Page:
"They all described themselves as die-hard fans," Grossman recalls. "And they showed up head-to-toe in Red Sox gear. But half of the moms had never been to a game in the previous year, and only a few had been to one or two games.
"We knew we had some serious work to do."
The Fenway brass learned that moms had to divert their attention from game time to nap time -- specifically the naps of the youngest fans the Sox wanted to entice to the park.
"A major league baseball game can be an assault on the senses, for younger kids," Grossman says, "and the families are obviously paying a lot of money to come to Fenway.
"So if they get there and little Johnny melts down in the second inning and they don't have a place to go, they're in trouble."
This bit of marketing guidance led to the creation of Wally's Clubhouse, an "escape route," in the words of one of the mom bloggers, for parents with young children.
Open from the third through seventh innings, kids can do face painting, line up for a balloon animal, pose in a replica Clubhouse locker, or otherwise chill out from the overwhelming experience of being among 38,000 strangers.
The Clubhouse experience gives little ones a chance to reset, so families have a better chance of seeing a walk-off win vs. having to walk out of the park early.
This means that Mom, bespangled in the latest fashions from the souvenir store, has a shot at watching another couple of innings before her little one tells her, "Game over."
"We heard a really interesting thing from one of the moms," Grossman says. "They wanted Wally's Clubhouse to be good, but not too good, because otherwise the kids would not want to go back out to the game."
Any parent who's taken young children to Disneyworld can relate to the shock of watching their little ones scared out of their Crocs by a Disney cast member wearing a character costume.
Oddly, the same thing was happening at Fenway, where Wally, the Green Monster, about as benign as mascots go, was inadvertently terrifying three-year-olds, including Grossman's own daughter.
Enter Tessie.
Tessie, the brainchild of Linda Pizzuti Henry, wife of Sox co-owner John Henry, is much more relatable for little girls.
And despite the challenges of playing in America's oldest operating ballpark, the club even made major capital improvements to Fenway.
One of those changes was to transform the right field entrance into Gate K (for kids), a special entrance dedicated to children and families, that serves as a gateway to the new Kid Nation Concourse.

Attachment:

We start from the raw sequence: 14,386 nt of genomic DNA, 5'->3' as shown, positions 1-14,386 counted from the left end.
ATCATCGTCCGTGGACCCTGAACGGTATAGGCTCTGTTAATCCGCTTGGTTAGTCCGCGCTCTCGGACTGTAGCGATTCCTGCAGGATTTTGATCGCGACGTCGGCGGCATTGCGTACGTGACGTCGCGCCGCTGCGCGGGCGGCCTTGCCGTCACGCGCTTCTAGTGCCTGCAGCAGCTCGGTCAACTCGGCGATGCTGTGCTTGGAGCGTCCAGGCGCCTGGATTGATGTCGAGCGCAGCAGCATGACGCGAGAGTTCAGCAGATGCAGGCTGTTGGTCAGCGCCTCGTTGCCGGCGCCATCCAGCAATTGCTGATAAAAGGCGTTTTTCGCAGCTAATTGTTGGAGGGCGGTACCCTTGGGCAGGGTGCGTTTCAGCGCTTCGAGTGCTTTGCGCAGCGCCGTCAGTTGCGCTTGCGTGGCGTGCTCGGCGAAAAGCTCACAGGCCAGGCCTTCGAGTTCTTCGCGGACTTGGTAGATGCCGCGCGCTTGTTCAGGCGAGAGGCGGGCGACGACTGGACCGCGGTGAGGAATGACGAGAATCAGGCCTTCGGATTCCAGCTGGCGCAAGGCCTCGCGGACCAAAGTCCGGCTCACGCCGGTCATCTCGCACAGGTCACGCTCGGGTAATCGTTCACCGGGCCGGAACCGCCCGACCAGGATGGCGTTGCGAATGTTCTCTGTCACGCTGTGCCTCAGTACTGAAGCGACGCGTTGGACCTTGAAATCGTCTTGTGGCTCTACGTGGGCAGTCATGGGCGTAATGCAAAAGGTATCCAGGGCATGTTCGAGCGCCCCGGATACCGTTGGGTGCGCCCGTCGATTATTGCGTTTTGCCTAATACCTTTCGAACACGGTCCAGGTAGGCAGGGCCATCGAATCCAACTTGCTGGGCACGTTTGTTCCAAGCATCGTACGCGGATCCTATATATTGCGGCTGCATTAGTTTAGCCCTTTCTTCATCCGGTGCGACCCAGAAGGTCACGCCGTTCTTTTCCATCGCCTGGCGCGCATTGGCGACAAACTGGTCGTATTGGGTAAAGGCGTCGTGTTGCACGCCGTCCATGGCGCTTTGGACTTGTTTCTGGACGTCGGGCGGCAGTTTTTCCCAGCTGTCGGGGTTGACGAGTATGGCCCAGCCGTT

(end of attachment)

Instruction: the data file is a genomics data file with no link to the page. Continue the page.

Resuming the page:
The team also made the behind-the-bleachers concourse more kid-friendly, with Fenway team members watching out for little ones and their families.
For parents blanching at the cost of ballpark snacks, there are $5 kids meals consisting of a mini hotdog, cotton candy, and a small juice.
Older kids at Fenway take advantage of Virtual Reality dugouts, where they get to experience standing in against a David Price 95-mile-an-hour fastball.
"Boston Mayor Marty Walsh tried on the virtual reality goggles," Grossman laughs. "We had a hard time getting them off him."
The Sox' reach extends far beyond Gate K. Every Massachusetts Little League team that reaches out to the Red Sox gets a sponsorship, whether it's a banner, a uniform patch, or some other connection to the big league team.
"We're also heavily involved in RBI," Grossman says, referring to Reviving Baseball in the Inner City, a Major League Baseball program meant to grow interest in baseball in urban neighborhoods.
The Red Sox realized that making Fenway Park more accessible for kids was a great start, but bringing Fenway Park to kids throughout the region would broaden their reach even further.
Enter the Red Sox Mobile Showcase, a 15-foot truck with panels that transform into the Green Monster wall and interactive baseball activities.
The truck has made more than 60 stops across New England this summer and fall, reaching thousands of kids in the process.
"When I was a kid," Sox President Kennedy recalls, "I used to stand outside the Sheraton, where visiting teams stayed back then, and get autographs.
"I was totally hooked on baseball from an early age.
"Today, there are so many activities and interests, starting with digital devices, to keep kids from developing a relationship with baseball.
"If we can only get them here once, we believe they'll be fans for life."